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NFL Draft

Ranking 2018 Safety Class: Justin Reid

  • The Draft Network
  • June 24, 2021
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Let’s play a fun game called find Justin Reid.

Here, you can find Reid lined up as a true linebacker, occupying his gap, reading the back’s path, and getting involved in the tackle.

Here, he’s way outside of the box. Reid flexes all the way out to play outside corner over speed threat Mecole Hardman. The ball doesn’t come his way, but that’s the alignment.

You can find him again as the outside corner, this time on the other side of the field. He’s defending Demarcus Robinson, another wide receiver. He plays the route tight, gives up a step of separation, but is able to play through the catch point and force a pass break-up.

That was a good play; this one wasn’t. Reid is tasked with covering Travis Kelce man to man here, and Kelce turns him around quickly. A linebacker should be in the middle of the field to help Reid here (watch both chase the running back), so it’s not as bad as it looks. The sack helps, too.

And here, on the subsequent 3rd-and-long, Reid sits as a robber in the middle of the field, capping the first vertical route and then sinking into the throwing window of the dig, forcing the check-down and descending down to limit yards after catch.

All of these plays are against the Kansas City Chiefs, but it’s not just a single game. It’s not just the season’s opening game. These are all from the first drive of the season for Houston.

Reid was all over the place for a terrible Houston Texans secondary last year, and appropriately so. He’s undoubtedly the best player in the Houston defensive backfield, and with J.J. Watt and Bernardrick McKinney traded away, he’s arguably the best defensive player for the Texans period. 

The book on Reid coming out of Stanford was just that: he’s a delightful move piece who, while perhaps lacking cardinal traits, can plug leaky gaps all across your defense. Reid’s best trait is probably his play recognition and quick trigger. He’s quick to see routes develop when playing from depth, and he trusts his eyes, flying to the ball and able to break up passes with his physicality. Reid was a third-round pick in part because of concerns that his physical playstyle would lend itself to injury, and he played with a shoulder injury for much of the 2019 season. Fortunately, his hitting and stable tackling seemed to return to form in 2020.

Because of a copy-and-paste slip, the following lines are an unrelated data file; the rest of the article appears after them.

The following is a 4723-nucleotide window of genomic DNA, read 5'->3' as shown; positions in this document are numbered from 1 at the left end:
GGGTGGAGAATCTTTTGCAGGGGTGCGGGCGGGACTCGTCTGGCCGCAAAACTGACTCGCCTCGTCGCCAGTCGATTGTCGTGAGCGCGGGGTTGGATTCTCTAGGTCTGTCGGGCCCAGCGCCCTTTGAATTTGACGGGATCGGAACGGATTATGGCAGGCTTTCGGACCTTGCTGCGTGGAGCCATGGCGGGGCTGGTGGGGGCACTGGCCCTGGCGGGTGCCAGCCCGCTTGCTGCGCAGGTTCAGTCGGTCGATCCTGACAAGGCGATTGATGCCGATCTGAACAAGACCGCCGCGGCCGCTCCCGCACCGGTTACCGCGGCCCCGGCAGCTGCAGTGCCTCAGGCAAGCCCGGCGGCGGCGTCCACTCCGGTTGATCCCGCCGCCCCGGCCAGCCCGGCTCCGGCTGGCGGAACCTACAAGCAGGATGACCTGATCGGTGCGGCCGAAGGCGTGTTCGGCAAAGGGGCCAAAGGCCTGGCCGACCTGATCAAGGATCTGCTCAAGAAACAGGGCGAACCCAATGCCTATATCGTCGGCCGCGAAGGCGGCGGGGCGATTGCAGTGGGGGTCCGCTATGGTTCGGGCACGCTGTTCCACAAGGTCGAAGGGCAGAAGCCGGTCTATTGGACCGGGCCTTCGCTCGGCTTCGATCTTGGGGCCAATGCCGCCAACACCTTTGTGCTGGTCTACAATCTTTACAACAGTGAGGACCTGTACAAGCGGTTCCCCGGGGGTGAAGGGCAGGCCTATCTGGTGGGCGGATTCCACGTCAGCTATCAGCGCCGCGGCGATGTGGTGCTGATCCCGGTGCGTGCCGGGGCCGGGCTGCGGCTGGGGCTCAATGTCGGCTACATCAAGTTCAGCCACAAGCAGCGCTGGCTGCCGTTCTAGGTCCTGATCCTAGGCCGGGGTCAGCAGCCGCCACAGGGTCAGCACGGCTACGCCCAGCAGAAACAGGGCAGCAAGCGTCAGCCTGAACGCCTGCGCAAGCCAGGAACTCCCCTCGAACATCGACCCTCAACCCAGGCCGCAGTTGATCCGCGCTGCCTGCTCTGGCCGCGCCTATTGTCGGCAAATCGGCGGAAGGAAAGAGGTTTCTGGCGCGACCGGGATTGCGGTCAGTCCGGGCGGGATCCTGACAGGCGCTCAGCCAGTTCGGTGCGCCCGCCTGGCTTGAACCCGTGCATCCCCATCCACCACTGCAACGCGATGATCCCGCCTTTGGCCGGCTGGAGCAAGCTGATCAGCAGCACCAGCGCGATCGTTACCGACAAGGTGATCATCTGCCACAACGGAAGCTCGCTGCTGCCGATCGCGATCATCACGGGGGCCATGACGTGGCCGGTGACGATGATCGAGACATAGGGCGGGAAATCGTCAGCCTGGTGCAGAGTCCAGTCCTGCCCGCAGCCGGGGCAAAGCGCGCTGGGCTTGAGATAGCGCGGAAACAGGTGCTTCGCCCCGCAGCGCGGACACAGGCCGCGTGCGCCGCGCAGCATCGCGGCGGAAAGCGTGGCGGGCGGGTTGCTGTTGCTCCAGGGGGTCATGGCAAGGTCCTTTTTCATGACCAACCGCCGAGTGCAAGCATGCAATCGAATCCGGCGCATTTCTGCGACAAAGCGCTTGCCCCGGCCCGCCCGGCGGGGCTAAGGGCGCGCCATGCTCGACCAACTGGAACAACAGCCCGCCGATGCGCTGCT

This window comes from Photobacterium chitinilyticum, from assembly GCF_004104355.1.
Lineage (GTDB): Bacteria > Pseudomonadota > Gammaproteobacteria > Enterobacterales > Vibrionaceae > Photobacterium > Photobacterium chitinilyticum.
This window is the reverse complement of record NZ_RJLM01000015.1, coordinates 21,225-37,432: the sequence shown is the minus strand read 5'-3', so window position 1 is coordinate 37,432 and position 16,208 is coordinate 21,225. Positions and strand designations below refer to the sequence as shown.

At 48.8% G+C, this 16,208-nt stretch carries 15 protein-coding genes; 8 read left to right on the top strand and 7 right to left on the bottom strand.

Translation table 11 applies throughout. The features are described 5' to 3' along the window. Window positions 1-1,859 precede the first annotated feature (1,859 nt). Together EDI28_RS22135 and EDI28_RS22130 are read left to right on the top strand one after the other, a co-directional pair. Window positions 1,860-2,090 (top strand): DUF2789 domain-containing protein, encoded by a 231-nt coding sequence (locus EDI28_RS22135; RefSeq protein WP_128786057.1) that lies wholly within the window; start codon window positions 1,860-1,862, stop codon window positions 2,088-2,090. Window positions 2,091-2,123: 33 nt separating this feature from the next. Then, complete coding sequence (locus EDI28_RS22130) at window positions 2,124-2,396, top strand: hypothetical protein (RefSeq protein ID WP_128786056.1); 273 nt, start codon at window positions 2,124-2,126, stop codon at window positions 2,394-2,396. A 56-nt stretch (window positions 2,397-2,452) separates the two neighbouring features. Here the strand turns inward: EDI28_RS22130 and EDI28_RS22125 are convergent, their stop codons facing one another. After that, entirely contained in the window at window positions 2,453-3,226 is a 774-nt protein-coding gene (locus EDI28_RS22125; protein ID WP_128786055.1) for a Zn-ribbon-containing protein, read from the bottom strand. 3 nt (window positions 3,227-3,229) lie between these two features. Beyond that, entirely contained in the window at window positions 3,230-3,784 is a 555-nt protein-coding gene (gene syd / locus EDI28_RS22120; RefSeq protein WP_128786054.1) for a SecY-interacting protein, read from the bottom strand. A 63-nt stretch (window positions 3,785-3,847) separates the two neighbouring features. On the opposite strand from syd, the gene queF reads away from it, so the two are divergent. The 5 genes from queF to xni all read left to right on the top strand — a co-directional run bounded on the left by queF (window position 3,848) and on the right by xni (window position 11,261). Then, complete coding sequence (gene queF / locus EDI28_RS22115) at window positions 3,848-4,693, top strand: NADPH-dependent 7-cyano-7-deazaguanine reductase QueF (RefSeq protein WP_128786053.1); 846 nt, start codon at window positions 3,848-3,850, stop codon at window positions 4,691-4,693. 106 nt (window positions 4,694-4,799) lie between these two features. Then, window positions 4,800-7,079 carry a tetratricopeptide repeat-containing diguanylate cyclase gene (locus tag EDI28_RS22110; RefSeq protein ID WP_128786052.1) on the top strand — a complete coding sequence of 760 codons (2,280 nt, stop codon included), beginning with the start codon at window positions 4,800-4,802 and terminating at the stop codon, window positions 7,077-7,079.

Reid is a talented player who should be featured by his defense, but the Texans haven’t made good decisions in a while and their defensive scheme falls in line with their greater missteps. With Lovie Smith returning to the NFL and expected to run his Tampa 2 base, Reid will be fairly hidden. The Tampa 2 defense doesn’t ask much from its deep safeties, and while Reid will still make impact plays in his area, I’d much rather have him play man coverage as a slot corner or triggering downhill as a quarters safety than just zoning him off and asking him to take away nines and deep posts. He’ll be good at that! But he’s also a better player than that.

Reid panned out as well as we expected coming out of Stanford but remains obscured in a Texans defense that doesn’t allow for much visibility. That isn’t changing anytime soon—but Reid’s home might. Reid is approaching free agency, and while the Texans will likely push to re-sign him, Reid would be wise to get up out of there. If Reid plays another healthy season and makes it to the market, he’ll be a darling of hot 2022 NFL free agent lists as a bargain buy underappreciated by national viewers. In a world increasingly accepting quarters defense, Reid feels like an ascending player to watch over the next couple of seasons.

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